Ghosted is a game by Ryan Noonan where 3-6 players are ghosts trying to solve their own murders. The ghost who can figure out who killed them, with what, and why, before anyone else wins.

The Ghosted box
The Ghosted box

Components

The game comes with a rulebook, 36 cards, 12 for each category, 6 evidence boards, 6 dry erase markers, 6 tokens, and 1 die.

The cards come wrapped tightly in plastic, but there’s no specific spot in the box for the cards, so once you unwrap them they’re just free-floating around in the box. They could have at least provided a rubber band or something.

The box was strangely hard to open, but is otherwise mediocre. I like how the game boards stack. There’s some empty space just due to the nature of the components but everything fits as well as it could be expected to.

The Ghosted game components in the box
The game components in the box

Gameplay

Each player is given a suspect, a weapon, and a motive. Without looking at them, they put them on their game board so that all the other players can see them. The rest of the cards are divided evenly among the players. On their turn, players roll the die which determines what question they’re allowed to ask about their cards that turn. The first person to correctly guess their 3 cards wins.

Setup for a 4 player game of Ghosted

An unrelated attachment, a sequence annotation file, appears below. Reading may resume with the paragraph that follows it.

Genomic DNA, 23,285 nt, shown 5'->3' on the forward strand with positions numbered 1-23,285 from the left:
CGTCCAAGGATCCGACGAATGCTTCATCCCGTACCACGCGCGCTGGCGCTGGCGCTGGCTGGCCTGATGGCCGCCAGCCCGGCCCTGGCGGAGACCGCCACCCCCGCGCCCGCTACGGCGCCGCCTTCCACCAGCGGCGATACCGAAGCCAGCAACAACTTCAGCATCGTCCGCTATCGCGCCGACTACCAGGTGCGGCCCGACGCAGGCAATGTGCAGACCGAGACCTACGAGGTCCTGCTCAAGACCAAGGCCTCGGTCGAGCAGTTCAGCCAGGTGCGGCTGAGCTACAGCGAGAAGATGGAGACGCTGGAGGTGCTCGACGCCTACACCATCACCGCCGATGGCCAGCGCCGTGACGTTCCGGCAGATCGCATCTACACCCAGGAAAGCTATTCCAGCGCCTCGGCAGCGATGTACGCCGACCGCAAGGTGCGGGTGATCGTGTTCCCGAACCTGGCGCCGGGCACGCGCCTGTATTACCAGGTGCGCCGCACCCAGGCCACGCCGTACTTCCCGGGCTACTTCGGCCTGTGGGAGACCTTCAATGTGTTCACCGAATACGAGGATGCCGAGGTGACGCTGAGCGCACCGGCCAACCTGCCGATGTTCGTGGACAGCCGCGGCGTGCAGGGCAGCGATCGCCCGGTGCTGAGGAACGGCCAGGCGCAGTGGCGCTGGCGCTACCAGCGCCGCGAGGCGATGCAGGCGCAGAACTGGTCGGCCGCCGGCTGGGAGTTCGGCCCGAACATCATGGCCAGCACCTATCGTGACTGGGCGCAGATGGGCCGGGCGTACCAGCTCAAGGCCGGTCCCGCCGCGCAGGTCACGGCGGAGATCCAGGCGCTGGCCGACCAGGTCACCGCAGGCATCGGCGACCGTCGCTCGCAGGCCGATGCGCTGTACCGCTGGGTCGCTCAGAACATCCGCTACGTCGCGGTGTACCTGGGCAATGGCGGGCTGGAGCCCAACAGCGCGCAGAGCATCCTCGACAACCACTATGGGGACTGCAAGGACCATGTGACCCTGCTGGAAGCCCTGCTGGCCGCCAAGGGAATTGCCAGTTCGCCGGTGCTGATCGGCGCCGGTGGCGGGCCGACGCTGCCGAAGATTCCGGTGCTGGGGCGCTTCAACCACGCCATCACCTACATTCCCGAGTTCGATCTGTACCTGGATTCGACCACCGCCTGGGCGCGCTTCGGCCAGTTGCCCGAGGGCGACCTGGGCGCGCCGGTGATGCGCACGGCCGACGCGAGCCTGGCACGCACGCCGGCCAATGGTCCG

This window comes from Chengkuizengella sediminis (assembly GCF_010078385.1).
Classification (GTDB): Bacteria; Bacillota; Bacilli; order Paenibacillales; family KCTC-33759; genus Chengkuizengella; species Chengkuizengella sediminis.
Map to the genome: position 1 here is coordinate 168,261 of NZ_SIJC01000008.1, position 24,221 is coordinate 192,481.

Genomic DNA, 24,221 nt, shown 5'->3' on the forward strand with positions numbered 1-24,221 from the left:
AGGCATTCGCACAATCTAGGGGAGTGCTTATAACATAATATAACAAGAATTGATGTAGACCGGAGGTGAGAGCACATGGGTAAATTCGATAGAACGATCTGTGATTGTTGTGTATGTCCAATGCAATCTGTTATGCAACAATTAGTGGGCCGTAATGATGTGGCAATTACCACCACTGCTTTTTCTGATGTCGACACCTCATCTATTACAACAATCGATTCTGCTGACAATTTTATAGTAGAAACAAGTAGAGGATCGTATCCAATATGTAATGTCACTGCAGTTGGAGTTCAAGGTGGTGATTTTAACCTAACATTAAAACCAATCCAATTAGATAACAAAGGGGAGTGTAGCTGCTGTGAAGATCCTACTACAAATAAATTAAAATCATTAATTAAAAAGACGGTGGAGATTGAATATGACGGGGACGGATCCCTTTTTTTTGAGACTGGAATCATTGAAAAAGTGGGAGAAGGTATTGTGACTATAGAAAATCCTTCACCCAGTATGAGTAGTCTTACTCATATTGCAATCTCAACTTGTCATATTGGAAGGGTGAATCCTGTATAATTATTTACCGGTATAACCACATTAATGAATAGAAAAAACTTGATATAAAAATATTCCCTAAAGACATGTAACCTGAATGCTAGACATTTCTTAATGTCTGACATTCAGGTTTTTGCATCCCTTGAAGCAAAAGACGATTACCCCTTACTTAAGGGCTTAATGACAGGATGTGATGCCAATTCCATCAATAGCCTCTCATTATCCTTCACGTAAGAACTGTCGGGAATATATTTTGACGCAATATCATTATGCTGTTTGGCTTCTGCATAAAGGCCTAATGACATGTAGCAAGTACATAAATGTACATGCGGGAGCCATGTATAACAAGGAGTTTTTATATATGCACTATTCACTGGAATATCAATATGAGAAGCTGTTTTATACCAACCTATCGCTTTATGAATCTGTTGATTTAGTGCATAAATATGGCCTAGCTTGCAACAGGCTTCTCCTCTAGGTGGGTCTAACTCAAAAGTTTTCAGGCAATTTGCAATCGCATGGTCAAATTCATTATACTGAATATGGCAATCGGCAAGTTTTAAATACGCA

Setup for a 4 player game

Thoughts

The theme is pretty weak. There is lore included for the various suspects but other than that there’s not much in the way of scene-setting here. You could easily get through a game without ever even acknowledging you’re supposed to be ghosts.

The questions are pretty imbalanced. The “yes or no” and “scales of justice” give you way more information than any of the “guess 2 X” options. I would argue that they give way more information to your opponents than they do to you. When you guess 2, you ask a specific person about 2 suspect/weapon/motive cards and if they have one or both, they pick one and secretly show it to you. Since you only ask one person, it’s possible another player could have it, and if one of the cards you ask about is actually your given suspect/weapon/motive, and the person shows you a card, everyone else automatically knows that it can’t be one of theirs, while you’re still in the dark regarding your own card. I suppose it could be argued that this is intentional, that there have to be some worse options on the dice, but it feels like it just drags the game out unnecessarily.

The game is still pretty fun. The rules are simple and easy to explain, game play generally moves pretty quickly and it’s really engaging. It functions similarly to Clue, but having everyone try to figure out a separate set of cards vs one shared set adds an interesting dimension to the deduction gameplay. Also, it’s easy to set up and put away, which is a nice bonus.

Verdict

Ghosted gets 4 out of 5 cthulhus. The theme is really weak and it could use some tweaking, but it’s still a fun game that doesn’t take a lot of setup or rules explanation to get going. You can check it out at the Amazon link below, but remember that we are an Amazon affiliate and if you buy anything from the links provided, we will get some $ back.

4 out of 5 stars (4 / 5)